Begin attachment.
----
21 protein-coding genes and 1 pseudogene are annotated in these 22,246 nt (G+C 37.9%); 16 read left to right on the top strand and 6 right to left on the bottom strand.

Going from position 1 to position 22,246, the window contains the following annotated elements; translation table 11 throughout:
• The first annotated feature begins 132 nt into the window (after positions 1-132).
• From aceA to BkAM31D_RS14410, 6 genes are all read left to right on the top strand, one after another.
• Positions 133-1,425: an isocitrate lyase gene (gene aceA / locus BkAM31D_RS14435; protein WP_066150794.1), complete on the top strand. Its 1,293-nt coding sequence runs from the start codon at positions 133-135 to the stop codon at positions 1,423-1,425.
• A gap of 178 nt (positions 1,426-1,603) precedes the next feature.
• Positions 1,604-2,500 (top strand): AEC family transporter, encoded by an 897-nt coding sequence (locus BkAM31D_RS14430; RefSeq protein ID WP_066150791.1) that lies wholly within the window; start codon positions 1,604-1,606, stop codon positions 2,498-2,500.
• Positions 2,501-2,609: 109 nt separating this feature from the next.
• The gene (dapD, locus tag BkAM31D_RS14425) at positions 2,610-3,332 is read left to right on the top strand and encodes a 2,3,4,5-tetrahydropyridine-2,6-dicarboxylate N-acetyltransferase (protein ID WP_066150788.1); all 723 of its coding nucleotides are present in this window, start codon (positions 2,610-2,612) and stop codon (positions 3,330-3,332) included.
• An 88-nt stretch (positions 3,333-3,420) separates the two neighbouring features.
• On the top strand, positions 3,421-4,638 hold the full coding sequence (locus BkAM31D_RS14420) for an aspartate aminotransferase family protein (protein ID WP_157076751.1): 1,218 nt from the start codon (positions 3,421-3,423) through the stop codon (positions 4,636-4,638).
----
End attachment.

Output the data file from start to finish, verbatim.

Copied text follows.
21 protein-coding genes and 1 pseudogene are annotated in these 22,246 nt (G+C 37.9%); 16 read left to right on the top strand and 6 right to left on the bottom strand.

Going from position 1 to position 22,246, the window contains the following annotated elements; translation table 11 throughout:
• The first annotated feature begins 132 nt into the window (after positions 1-132).
• From aceA to BkAM31D_RS14410, 6 genes are all read left to right on the top strand, one after another.
• Positions 133-1,425: an isocitrate lyase gene (gene aceA / locus BkAM31D_RS14435; protein WP_066150794.1), complete on the top strand. Its 1,293-nt coding sequence runs from the start codon at positions 133-135 to the stop codon at positions 1,423-1,425.
• A gap of 178 nt (positions 1,426-1,603) precedes the next feature.
• Positions 1,604-2,500 (top strand): AEC family transporter, encoded by an 897-nt coding sequence (locus BkAM31D_RS14430; RefSeq protein ID WP_066150791.1) that lies wholly within the window; start codon positions 1,604-1,606, stop codon positions 2,498-2,500.
• Positions 2,501-2,609: 109 nt separating this feature from the next.
• The gene (dapD, locus tag BkAM31D_RS14425) at positions 2,610-3,332 is read left to right on the top strand and encodes a 2,3,4,5-tetrahydropyridine-2,6-dicarboxylate N-acetyltransferase (protein ID WP_066150788.1); all 723 of its coding nucleotides are present in this window, start codon (positions 2,610-2,612) and stop codon (positions 3,330-3,332) included.
• An 88-nt stretch (positions 3,333-3,420) separates the two neighbouring features.
• On the top strand, positions 3,421-4,638 hold the full coding sequence (locus BkAM31D_RS14420) for an aspartate aminotransferase family protein (protein ID WP_157076751.1): 1,218 nt from the start codon (positions 3,421-3,423) through the stop codon (positions 4,636-4,638).